Cambodian Ghosts Love Sticky Rice Cakes
All photos by the author.


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Cambodian Ghosts Love Sticky Rice Cakes

On Pchum Ben or "Ancestors' Day," Cambodians believe the ghosts of dead relatives return to earth. They are offered Num Om Saum, a sticky rice cake wrapped in banana leaves.

Cambodian ghosts like cake. Specifically, savoury rice cakes filled with pork and mung beans. Once a year, on the Pchum Ben or "Ancestors' Day" festival, the gates of hell open and dead relatives swill around the homes of the living.

In order to satiate this hellish menagerie, Cambodians must feed them Num Om Saum, banana leaf sticky rice cake. It is believed that when the hungry ghosts eat the cakes, they are transformed into smiling deities and will bless the country's rice fields.


"Num Saum" (for short) are wrapped in banana leaves and shaped like phalluses to represent Shiva, the primordial masculine force of the universe. Some are molded into a triangular shape representing Shakti, the feminine principle. At the end of the festival, they are cast into the water of the rice fields in a fertility ritual that harks back to ancient times.


Radhe and her grandmother Yay make rice cakes in Baray, Cambodia. All photos by the author. Radhe washes the mung beans.

In Baray village, two hour's drive south of capital Phnom Penh, three generations of women gather to teach one comparatively enormous Englishman how to make the cake. With no gas cookers, fridges, or microwaves, food preparation here has barely changed since the time when the only clock was the vaulting sun.

Sokunthea, a coffee saleswoman, is at work so it's her daughter Radhe and mother—known simply as Yay, meaning "grandmother"—who busy themselves under the palm leaf shack that afternoon. The sun glints green from surrounding rice fields swollen with monsoon rain.

Yay plonks a tub of pre-soaked mung beans on the table. She grabs a handful and spreads them on a plastic tray. After running her worn fingers over them, she scoops water into the tray, letting loose the green skins to float to the surface. Careful as a prospector panning for gold, she then tilts the tray back and forth and releases the water back into the bowl.

The process is repeated until all the skins are removed. We take turns—while one of us baptises the beans, the others wipe banana leaves ripped from a garden tree or peel dry bark into binding strips.


Sokunthea arrives home as Yay is running salt through a basket of dry rice. This is local eating at its best—when cooked, village rice has a marshmellow-y texture and light, ever-so-nutty taste.


Yay and daughter Sokunthea.

Yay lays out three overlapping banana leaves, shuffling uncomfortably in the heat of the ascending sun. Laying out a square of rice in the middle, she spoons on some beans and lines up three strips of pork fat. Folding and pinching the leaves, she then rolls the mixture into a tight cigar.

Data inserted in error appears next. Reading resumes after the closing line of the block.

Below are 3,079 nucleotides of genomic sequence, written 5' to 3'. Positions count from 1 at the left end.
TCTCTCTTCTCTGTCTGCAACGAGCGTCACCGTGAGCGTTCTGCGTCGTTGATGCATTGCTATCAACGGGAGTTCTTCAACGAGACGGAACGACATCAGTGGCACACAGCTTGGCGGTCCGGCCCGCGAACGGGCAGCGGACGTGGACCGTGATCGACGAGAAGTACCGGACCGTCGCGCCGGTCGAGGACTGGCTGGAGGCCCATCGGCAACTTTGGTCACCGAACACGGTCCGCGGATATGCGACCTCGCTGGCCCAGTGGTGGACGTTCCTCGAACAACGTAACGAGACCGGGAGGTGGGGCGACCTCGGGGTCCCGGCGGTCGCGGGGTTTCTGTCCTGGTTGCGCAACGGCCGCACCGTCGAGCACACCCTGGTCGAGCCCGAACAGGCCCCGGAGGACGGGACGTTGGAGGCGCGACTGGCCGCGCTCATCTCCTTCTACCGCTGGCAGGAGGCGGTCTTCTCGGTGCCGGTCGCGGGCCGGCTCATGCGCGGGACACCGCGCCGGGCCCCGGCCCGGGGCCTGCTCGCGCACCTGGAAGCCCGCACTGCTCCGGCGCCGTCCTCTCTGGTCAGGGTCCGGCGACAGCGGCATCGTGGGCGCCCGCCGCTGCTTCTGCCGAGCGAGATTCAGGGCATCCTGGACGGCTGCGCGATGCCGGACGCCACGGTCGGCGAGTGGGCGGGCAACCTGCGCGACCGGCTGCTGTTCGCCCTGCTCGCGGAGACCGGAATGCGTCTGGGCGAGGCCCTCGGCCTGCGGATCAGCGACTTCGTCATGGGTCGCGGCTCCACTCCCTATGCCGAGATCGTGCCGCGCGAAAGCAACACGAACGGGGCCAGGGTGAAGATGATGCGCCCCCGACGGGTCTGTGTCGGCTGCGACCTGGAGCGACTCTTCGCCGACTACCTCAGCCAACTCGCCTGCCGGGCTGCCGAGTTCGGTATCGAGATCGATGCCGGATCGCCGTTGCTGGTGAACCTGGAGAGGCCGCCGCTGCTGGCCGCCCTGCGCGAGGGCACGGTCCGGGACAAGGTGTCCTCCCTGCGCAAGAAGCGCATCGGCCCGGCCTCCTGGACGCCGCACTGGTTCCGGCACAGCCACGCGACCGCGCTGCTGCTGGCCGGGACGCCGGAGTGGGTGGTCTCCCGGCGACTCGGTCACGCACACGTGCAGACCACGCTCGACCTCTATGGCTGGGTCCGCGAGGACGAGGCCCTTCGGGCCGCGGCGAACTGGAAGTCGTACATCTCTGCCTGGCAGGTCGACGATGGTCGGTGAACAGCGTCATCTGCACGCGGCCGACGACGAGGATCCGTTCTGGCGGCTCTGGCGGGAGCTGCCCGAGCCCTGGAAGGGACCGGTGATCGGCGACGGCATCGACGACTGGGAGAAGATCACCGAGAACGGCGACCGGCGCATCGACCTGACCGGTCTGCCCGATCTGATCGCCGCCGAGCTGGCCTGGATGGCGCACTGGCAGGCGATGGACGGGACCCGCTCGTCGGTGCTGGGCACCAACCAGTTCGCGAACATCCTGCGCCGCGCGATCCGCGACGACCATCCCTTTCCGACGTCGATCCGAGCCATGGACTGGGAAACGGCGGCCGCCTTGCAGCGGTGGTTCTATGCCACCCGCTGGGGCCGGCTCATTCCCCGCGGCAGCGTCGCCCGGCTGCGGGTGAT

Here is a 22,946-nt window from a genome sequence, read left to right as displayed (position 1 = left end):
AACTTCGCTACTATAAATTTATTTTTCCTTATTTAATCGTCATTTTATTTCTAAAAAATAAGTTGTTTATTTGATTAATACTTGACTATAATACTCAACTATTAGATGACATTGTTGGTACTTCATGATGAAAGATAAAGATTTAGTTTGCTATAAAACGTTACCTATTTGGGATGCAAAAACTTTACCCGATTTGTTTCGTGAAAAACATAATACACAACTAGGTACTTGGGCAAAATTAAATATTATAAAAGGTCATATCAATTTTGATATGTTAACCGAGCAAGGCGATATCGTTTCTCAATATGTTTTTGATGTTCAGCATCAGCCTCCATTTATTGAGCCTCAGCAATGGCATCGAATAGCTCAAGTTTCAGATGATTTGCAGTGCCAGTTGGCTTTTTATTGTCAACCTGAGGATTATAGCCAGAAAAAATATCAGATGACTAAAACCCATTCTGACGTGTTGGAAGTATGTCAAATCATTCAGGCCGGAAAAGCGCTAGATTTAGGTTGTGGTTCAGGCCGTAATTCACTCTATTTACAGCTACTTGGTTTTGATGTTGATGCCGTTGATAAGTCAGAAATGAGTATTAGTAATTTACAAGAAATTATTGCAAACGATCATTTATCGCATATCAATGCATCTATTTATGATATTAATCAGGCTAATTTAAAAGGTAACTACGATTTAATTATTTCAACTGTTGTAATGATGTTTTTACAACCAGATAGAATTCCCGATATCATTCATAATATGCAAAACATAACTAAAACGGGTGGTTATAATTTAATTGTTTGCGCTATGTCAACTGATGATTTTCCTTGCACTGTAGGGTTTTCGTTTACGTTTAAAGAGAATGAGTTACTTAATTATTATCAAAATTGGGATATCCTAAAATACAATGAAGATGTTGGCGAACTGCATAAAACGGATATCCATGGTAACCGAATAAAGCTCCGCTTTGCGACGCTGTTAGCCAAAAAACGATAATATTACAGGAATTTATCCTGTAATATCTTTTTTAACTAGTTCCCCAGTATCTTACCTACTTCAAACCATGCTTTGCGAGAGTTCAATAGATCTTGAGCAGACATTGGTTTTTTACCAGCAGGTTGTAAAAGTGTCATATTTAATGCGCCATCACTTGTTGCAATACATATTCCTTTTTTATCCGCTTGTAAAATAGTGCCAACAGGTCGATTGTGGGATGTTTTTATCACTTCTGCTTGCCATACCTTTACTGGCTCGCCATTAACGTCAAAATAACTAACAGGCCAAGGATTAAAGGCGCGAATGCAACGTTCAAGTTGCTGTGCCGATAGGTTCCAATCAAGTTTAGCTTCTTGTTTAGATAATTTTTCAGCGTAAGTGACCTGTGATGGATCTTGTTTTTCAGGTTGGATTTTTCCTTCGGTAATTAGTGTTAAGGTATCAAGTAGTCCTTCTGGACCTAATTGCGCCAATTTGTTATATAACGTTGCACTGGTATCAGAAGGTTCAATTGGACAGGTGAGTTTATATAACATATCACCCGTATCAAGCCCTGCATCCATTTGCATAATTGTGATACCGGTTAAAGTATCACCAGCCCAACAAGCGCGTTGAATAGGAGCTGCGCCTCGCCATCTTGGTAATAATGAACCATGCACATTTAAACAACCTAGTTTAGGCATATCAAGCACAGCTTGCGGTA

After binding the cake with several strips of banana leaf, Sokunthea piles them up ready to cook. While this goes on, Yay's husband Tha is silently excavating a mini fire pit in the rain-softened earth. He lights the fire and brings a large pot of water to boil. The completed cakes slide inside.

With the banana leaves creating a waterproof layer, the mixture inside is steamed, allowing the rice to release a sticky starch and form a potato-like texture, while the pork fat melts into the swelling beans.

That evening, inside a corrugated iron shack, the family gathers around a TV to watch a badly dubbed Thai soap. For a moment, they look like an English family watching Eastenders. Outside, the cakes have been cooking for three hours and Sokunthea goes to fish them out, before setting them aside for the ghosts and taking one for herself to eat straight away.

Peeling apart scalding leaves, the cake inside tastes plain and starchy with a pork zing. A little salt is needed—maybe some soy sauce. The family seems to enjoy it more than me. It wasn't unpleasant, just underwhelming.


But these rice cakes aren't for me, anyway. Indeed, they're not for anyone living.


The next day, on Pchum Ben day under clouds the colour of iron, we walk down a soggy dirt road to the temple. The main hall is packed. In Cambodian culture, old people have ceremonial roles to play so every village elder is present, sitting cross-legged on the floor.

A garish, fairy-lit Buddha shrine shines like a carnival and, above the hubbub, a clergyman chants like an auctioneer as the faithful pour forward with cash offerings. Dozens of Num Saum cakes are stacked in a pile, guarded by squatting clergy who pat the mound affectionately. The cakes would be blessed and eaten by the monks later.


Only monks have the power to convert offerings of money and cakes into "good merit"—metaphysical gold stars that can be transferred to dead relatives. As well as making offerings of food in their own homes, Cambodians dedicate Num Saum cakes and money to monks who transfer the good merit to the dead. Grateful ghosts return the favour with harvest blessings.


Sokunthea takes the last cake home. There, she places a few slices and a little cash into a tiny wooden boat. She then walks to the rice fields, bends down, and places the boat among the emerald stalks. The ghosts have eaten their cake and can now sail back to the land of the dead.

This post originally appeared on MUNCHIES in October 2015.